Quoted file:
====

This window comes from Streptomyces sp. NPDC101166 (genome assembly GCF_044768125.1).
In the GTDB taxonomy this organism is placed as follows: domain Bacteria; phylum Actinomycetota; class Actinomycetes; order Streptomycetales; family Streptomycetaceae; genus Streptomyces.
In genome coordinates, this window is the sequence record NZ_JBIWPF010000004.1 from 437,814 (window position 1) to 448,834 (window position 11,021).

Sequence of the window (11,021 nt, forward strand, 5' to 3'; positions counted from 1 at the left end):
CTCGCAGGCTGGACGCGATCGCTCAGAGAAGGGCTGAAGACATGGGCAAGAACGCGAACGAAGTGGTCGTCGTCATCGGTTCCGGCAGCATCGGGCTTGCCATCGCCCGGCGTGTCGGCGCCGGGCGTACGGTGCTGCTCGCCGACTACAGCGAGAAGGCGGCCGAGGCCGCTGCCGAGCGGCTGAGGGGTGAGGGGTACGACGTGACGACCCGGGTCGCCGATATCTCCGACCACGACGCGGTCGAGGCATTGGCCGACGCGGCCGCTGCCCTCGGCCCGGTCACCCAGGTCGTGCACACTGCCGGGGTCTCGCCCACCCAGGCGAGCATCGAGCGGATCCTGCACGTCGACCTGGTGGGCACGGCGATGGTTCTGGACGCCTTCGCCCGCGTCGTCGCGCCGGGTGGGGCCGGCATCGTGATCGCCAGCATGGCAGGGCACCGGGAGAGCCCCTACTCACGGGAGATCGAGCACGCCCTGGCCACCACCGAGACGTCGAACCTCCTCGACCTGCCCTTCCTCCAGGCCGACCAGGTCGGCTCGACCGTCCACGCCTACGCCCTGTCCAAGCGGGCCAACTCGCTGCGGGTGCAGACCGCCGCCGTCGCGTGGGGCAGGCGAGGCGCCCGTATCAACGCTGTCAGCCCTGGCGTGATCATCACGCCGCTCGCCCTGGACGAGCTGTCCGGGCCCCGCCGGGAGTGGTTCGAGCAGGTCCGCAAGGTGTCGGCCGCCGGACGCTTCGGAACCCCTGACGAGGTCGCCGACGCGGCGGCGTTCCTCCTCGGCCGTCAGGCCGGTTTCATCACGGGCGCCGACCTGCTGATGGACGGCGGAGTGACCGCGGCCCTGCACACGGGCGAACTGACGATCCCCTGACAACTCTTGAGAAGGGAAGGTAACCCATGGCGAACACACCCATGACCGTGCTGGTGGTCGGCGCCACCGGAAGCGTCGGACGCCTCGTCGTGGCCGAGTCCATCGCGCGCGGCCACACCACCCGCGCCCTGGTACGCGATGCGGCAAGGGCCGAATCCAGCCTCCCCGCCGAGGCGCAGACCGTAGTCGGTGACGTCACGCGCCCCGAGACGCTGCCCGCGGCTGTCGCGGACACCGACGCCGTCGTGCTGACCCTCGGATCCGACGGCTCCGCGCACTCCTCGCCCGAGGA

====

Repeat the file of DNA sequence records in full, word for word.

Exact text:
This window comes from Streptomyces sp. NPDC101166 (genome assembly GCF_044768125.1).
In the GTDB taxonomy this organism is placed as follows: domain Bacteria; phylum Actinomycetota; class Actinomycetes; order Streptomycetales; family Streptomycetaceae; genus Streptomyces.
In genome coordinates, this window is the sequence record NZ_JBIWPF010000004.1 from 437,814 (window position 1) to 448,834 (window position 11,021).

Sequence of the window (11,021 nt, forward strand, 5' to 3'; positions counted from 1 at the left end):
CTCGCAGGCTGGACGCGATCGCTCAGAGAAGGGCTGAAGACATGGGCAAGAACGCGAACGAAGTGGTCGTCGTCATCGGTTCCGGCAGCATCGGGCTTGCCATCGCCCGGCGTGTCGGCGCCGGGCGTACGGTGCTGCTCGCCGACTACAGCGAGAAGGCGGCCGAGGCCGCTGCCGAGCGGCTGAGGGGTGAGGGGTACGACGTGACGACCCGGGTCGCCGATATCTCCGACCACGACGCGGTCGAGGCATTGGCCGACGCGGCCGCTGCCCTCGGCCCGGTCACCCAGGTCGTGCACACTGCCGGGGTCTCGCCCACCCAGGCGAGCATCGAGCGGATCCTGCACGTCGACCTGGTGGGCACGGCGATGGTTCTGGACGCCTTCGCCCGCGTCGTCGCGCCGGGTGGGGCCGGCATCGTGATCGCCAGCATGGCAGGGCACCGGGAGAGCCCCTACTCACGGGAGATCGAGCACGCCCTGGCCACCACCGAGACGTCGAACCTCCTCGACCTGCCCTTCCTCCAGGCCGACCAGGTCGGCTCGACCGTCCACGCCTACGCCCTGTCCAAGCGGGCCAACTCGCTGCGGGTGCAGACCGCCGCCGTCGCGTGGGGCAGGCGAGGCGCCCGTATCAACGCTGTCAGCCCTGGCGTGATCATCACGCCGCTCGCCCTGGACGAGCTGTCCGGGCCCCGCCGGGAGTGGTTCGAGCAGGTCCGCAAGGTGTCGGCCGCCGGACGCTTCGGAACCCCTGACGAGGTCGCCGACGCGGCGGCGTTCCTCCTCGGCCGTCAGGCCGGTTTCATCACGGGCGCCGACCTGCTGATGGACGGCGGAGTGACCGCGGCCCTGCACACGGGCGAACTGACGATCCCCTGACAACTCTTGAGAAGGGAAGGTAACCCATGGCGAACACACCCATGACCGTGCTGGTGGTCGGCGCCACCGGAAGCGTCGGACGCCTCGTCGTGGCCGAGTCCATCGCGCGCGGCCACACCACCCGCGCCCTGGTACGCGATGCGGCAAGGGCCGAATCCAGCCTCCCCGCCGAGGCGCAGACCGTAGTCGGTGACGTCACGCGCCCCGAGACGCTGCCCGCGGCTGTCGCGGACACCGACGCCGTCGTGCTGACCCTCGGATCCGACGGCTCCGCGCACTCCTCGCCCGAGGA